The goal of this project is to investigate a new type of mode-locked Titanium-doped Sapphire ("Ti:Sa") laser. This will be the first monolithic Ti:Sa laser and the first mode-locked solid state laser to have a repetition rate in the range of 30 GHz up to 300 GHz. The unusual large gain bandwidth of Ti:Sa supports a large number of longitudinal modes despite the resonators having to be short. This leads to background-free ultra-short pulses at unprecedented repetition rates. As a first step, we recently achieved mode-locking at a reptition rate of 17 GHz with 204 fs pulses. To the best of our knowledge, this is the highest repetition rate of any mode-locked Ti:Sa laser. Mode-locking is stable and always self-starting. We now want to scale the repetition rate to 30 GHz and beyond.

The laser is a simple, Ti:Sa disk with a thickness between 0.3 mm and 5 mm that bears dispersion-compensating coatings on both sides. Our calculations show that it is possible to achieve Kerr-Lens mode-locking in such a simple structure. We want to investigate the mode-locking conditions and the noise properties of this new type of Ti:Sa laser. The monolithic setup has the advantage that there are no anti-reflective coatings inside the resonator. This prevents etalon effects and reduces losses. The short Ti:Sa crystals allows dispersion compensation using just the coatings on the two surfaces of the crystal, making quasi-soliton mode-locking possible. The pulse repetition rate will be very constant, i. e. pulse timing jitter will be low, because there can be no vibration of resonator mirrors or air turbulence inside the resonator. This inherent stability of monolithic laser systems is known from monolithic single frequency lasers.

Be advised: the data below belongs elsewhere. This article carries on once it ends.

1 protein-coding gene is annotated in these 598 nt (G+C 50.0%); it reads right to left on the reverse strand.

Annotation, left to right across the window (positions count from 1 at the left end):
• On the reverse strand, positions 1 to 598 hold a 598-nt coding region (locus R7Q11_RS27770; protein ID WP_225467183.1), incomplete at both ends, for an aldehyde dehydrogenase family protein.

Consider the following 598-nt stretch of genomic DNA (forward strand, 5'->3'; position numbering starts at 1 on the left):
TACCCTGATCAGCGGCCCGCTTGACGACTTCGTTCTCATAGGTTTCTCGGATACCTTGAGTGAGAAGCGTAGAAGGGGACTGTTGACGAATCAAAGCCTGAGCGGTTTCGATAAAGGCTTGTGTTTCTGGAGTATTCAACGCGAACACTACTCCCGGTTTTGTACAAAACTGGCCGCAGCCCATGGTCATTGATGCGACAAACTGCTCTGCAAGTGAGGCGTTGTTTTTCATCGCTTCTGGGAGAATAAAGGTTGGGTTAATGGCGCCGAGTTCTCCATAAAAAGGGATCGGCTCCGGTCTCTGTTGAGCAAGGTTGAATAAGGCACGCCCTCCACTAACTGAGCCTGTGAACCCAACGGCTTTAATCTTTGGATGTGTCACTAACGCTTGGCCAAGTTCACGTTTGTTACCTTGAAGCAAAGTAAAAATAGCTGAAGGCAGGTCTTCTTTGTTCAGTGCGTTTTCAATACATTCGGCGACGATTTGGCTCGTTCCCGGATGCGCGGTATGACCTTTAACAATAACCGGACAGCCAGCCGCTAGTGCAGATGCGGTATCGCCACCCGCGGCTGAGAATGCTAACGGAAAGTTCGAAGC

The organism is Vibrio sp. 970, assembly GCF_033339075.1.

Schematic of the monolithic mode-locked Ti:Sa laser. The pump beam (green) creates a parabolic index profile due to radial heat conduction. The resulting index gradient confines the laser eigenmode (red)

A mode-locked laser with stable fs-pulses at tens of GHz or hundreds of GHz repetition rate will have applications for dual-comb spectroscopy, astro-combs, ultrafast pulse shaping, optical communication, or frequency metrology. The high repetition rate allows separating the modes with a dispersive system of moderate resolution. This leads to compact and cost-effective systems for frequency comb applications. Despite the high repetition rate, the peak power of such a laser will still be several tens or thousands times higher than its average power, meaning that hundreds of Watts or even a Kilowatt can be expected. This will set this Ti:Sa laser apart from mode-locked semiconductor lasers which have reached 100 GHz repetition rate albeit with a peak power of less than 2 W. A high peak power means that nonlinear optical processes can be driven which is beneficial for pulse characterization and for applications.

With future advances in output power and beam quality of blue and green diode lasers it should be possible to pump this Ti:Sa laser directly with a diode laser. This would yield a very compact and rugged femtosecond laser and frequency comb.


The project is funded by the DFG (Deutsche Forschungsgemeinschaft).

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